safer internet tools
fablor last edited by
Least bloat (speed loss) security advice?
zaibon last edited by zaibon
@fablor Your head. Don't click on flashy stuff that is promising anything, never(!) use online banking. Make regular backups and your fine no security needed. ; )
fablor last edited by
Zaibon, Thanks, but we all need as much security as possible today. The very evil things we call "Hackers" are now fully automated. No brains, just "for fun" join "Dark Web" Sites and become like worms on a fish hook.
The real Hackers are today vicious international criminals who recruit schoolkids especially, to prey on the simple Net Users.
The entire income of certain States like the Congo are basically coming from "Ransom" crimes that are PROTECTED internationally by Countries who can but don't do anything about it.
Even little far away Australia contributes BILLIONS to the trade.
I have been ransom-hacked twice in my tiny activities due to my members and friends being hacked and incorporated into this vicious trade.
N.B. If YOU get caught there is no way out.
You pay their $US 300 Ransom and Your hacked access is still sold on. Or, the swines simply come back again later.
YOUR only slight protection is to have an expert help you set up a backup protocol and religiously follow it. (Note: most backup programs are easily compromised!) .
P.S.: The safest banking system today IMHO is PayPal for most of us.
@fablor I'm a little late to the discussion but...PayPal has been hacked in the past. The main security issue is the one sitting in front of the keyboard.
most backup programs are easily compromised
I I've been using backblaze for a while and it works well for me, never been hacked. I would recommend it as a very simple set-and-forget offsite backup. I'm thinking of giving restic a go too (manual backup software) and so far it works well.
As long as you pick a secure master encryption key, there's no way to "hack"your backup.
As for general security : I agree with the above. It can be very difficult to learn how, but the best is to learn to spot hacking attempts, and to basically trust nothing you see on the Internet unless you are 100% sure it is legitimate.
trust nothing you see on the Internet
Yes... you sound like my best buddy, Fox Mulder.
I started a thread for security tools that are for use with or without an existing AV.
If you are running naked, I advise you put on some armoured underwear.
If I were you I would install the Microsoft baseline security analyser (or whatever they probably replaced it with now), and make sure your system meets the minimum level (most PCs fail).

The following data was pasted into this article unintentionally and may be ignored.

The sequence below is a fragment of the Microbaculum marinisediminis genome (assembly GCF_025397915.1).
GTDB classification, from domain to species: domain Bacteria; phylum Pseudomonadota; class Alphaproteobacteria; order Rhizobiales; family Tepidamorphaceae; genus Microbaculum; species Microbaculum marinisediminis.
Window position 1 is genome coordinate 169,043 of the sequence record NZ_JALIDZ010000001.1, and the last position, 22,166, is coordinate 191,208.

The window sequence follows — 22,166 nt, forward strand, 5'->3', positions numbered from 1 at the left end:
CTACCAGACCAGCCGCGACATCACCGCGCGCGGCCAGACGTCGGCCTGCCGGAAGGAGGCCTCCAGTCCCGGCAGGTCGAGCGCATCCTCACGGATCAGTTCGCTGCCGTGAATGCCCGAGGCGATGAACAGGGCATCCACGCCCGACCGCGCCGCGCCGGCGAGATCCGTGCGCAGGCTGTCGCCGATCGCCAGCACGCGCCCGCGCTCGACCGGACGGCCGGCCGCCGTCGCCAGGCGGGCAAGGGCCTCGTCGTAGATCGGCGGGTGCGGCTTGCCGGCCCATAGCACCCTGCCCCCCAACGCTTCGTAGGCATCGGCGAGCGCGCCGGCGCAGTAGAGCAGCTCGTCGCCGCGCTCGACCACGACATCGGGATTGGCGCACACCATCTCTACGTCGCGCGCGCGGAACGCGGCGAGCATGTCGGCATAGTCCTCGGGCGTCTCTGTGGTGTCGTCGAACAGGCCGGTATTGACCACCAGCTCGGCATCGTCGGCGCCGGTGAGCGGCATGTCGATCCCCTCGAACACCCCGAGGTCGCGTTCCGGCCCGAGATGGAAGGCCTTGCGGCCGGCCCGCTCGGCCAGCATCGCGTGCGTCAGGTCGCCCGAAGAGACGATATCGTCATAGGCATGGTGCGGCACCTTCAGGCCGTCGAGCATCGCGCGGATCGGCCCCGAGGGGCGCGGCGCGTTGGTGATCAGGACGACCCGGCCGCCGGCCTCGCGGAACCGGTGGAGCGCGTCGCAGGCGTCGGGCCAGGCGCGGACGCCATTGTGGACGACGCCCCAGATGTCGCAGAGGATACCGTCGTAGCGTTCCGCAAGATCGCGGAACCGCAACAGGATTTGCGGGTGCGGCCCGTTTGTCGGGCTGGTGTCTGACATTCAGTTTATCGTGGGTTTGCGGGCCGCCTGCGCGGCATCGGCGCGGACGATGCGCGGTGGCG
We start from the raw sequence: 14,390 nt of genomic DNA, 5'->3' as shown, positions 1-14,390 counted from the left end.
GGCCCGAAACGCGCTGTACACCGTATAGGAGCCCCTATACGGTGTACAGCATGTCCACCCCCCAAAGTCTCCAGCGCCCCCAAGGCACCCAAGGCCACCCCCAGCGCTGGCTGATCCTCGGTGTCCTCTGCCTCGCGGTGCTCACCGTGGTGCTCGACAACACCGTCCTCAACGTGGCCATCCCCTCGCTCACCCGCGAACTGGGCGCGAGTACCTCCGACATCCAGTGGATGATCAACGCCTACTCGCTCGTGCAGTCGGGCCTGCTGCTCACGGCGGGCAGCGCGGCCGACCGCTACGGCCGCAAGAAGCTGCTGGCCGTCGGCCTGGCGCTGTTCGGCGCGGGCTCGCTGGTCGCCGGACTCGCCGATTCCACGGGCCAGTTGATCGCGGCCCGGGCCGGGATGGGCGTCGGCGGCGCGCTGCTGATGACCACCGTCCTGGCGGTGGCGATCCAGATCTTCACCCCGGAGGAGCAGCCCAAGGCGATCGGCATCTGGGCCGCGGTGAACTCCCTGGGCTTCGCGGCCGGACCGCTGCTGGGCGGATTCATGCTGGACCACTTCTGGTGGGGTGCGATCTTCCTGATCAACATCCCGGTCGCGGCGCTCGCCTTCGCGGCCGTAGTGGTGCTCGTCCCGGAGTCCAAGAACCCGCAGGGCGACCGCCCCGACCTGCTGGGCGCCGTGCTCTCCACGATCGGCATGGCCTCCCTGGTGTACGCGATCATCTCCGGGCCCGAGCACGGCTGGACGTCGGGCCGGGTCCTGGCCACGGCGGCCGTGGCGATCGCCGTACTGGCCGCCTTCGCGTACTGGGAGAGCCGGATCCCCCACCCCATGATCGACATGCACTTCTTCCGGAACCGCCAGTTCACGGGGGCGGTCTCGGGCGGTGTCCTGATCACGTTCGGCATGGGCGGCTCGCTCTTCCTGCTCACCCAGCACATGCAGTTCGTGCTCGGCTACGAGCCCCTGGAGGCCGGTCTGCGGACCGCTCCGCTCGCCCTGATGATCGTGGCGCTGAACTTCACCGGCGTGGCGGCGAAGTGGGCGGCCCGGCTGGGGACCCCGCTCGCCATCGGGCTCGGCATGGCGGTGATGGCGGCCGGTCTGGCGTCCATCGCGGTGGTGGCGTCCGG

Install the OSArmour tool from NoVirusThanks, and possibly you would be wise to use the system hardener tool as well.
If you have already suffered with malware and ransomware, I would suggest that your opinion of using AV may be based on using something crappy, hence the performance hit you experienced.
Also that perhaps of all people, you should consider using one.
With a decent AV you can often set it to only scan files when writing.
This speeds things up a lot as it means scans only happen when you download or copy files, instead of every time you open a folder or load a program.
If you want to risk it, you can keep an AV loaded or available but disabled so not doing any runtime scans, and rely on daily scheduled scans, and manual scanning of downloads or files you copy from someones dodgy thumb drive.
I recently did a comparison of last years AV tests to see which comes out top and bottom for most of the time. The top 3 all have a free option, so nothing to lose by trying them on your own systems and see how it affects them.
Never rely on defaults. Always tailor for your needs.
@josiestall said in safer internet tools:
use different tools such as (...) VPNs to ensure that at least your network remains secure
Most VPN does not secure a network, so called "VPN" (means proxy providers) can track.
A VPN is more about privacy but can protect against some man-in-the-middle interception, but..
Yeah as Gwen-Dragon points out they can actually break your privacy if they break the trust and faith you have to have.
Some are up-front and do admit they log the traffic.
They are them self a man-in-the-middle interception, so the only totally trustable solution is to setup OpenVPN and be in control of the end-point you want to use.
Not convenient for many people.
Thankfully there are good quality VPNs with high standards that make enough money from subscribers that they do not feel the need to sell user data.